Virtual power plants near prime time
Big-name energy players are putting real money into virtual power plants.
Driving the news: PG&E is testing two VPP models in California: one with Tesla that's grown to 33 MW, another with Sunrun that's aiming for 30 MW.
- Sunrun, meanwhile, tapped startup Lunar Energy to manage its growing VPP network.
- Voltus this week launched a VPP program in Illinois with Resideo, Google Nest and Ecobee. It says it expects capacity to reach about 20 MW by the end of the year.
- Texas residents in January began enrolling in a pilot VPP program. Tesla, Octopus Energy, and startup David Energy are among the companies participating. (Sunrun's fingerprints are also on the program.)
Of note: VPP startup Swell raised a $120 million Series B in November.
Catch up fast: VPPs enable grids to draw energy from resources like solar- and battery-equipped buildings to ease load during peak demand. VPPs serve as power networks minus the large and expensive infrastructure.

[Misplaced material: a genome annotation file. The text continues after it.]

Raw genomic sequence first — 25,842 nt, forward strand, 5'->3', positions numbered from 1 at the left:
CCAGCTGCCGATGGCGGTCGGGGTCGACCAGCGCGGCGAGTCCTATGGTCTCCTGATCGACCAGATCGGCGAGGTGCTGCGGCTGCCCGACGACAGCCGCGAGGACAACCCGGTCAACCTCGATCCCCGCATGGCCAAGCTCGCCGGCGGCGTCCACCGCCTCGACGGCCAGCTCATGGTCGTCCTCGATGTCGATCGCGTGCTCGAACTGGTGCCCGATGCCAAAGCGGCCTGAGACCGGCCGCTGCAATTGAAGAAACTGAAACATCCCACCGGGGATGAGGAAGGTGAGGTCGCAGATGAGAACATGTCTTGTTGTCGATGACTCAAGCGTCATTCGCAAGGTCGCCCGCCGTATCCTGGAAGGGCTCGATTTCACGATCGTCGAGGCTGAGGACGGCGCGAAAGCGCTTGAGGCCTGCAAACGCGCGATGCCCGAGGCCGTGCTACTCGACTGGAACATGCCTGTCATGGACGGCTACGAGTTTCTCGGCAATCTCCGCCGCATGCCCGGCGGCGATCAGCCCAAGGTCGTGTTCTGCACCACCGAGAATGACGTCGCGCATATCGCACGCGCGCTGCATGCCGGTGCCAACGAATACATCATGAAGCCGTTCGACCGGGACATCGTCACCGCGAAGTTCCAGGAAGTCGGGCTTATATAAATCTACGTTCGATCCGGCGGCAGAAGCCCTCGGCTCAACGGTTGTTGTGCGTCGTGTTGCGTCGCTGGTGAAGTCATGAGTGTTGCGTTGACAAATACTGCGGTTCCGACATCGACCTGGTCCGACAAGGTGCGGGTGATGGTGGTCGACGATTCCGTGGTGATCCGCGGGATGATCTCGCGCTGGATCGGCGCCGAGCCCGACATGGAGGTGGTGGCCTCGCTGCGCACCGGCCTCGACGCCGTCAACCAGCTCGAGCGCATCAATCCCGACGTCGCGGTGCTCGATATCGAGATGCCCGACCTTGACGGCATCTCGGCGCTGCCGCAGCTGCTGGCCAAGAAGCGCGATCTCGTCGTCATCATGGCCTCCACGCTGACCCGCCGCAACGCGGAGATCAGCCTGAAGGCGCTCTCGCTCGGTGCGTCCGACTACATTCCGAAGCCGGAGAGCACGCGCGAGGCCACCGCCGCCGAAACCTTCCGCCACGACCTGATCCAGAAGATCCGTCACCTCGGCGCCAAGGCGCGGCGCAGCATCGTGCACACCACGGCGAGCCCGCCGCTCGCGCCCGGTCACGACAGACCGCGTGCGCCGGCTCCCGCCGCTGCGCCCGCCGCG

- The Federal Energy Regulatory Commission helped clear the way for VPPs in September 2020. Order 2222 enables them to be compensated for the services they provide to the grid.
- The Inflation Reduction Act, meanwhile, includes tax credits for assets like rooftop solar and EVs, which can be incorporated into VPPs.
Yes, but: It's early days yet. There are just 21 VPPs in the U.S. larger than 30 MW, per Wood Mackenzie. Only seven are bigger than 100 MW.
By the numbers: The largest is 1.1 GW, operated by Olivine for Commonwealth Edison.
- The next two are 500 MW and 300 MW. Details on those VPPs are confidential, Wood Mackenzie tells Axios.
What we're watching: Smart thermostats that can be controlled remotely, and EVs whose batteries can provide power to the grid when plugged in, are both key technologies for VPPs.
- Google Nest and GM are among the companies backing "VP3," a program from nonprofit RMI aimed at expanding VPPs.
- VPPs offer another potential revenue stream for companies. Or at least a way to trim energy costs. We'll be interested to see how this program and others potentially accelerate corporate uptake.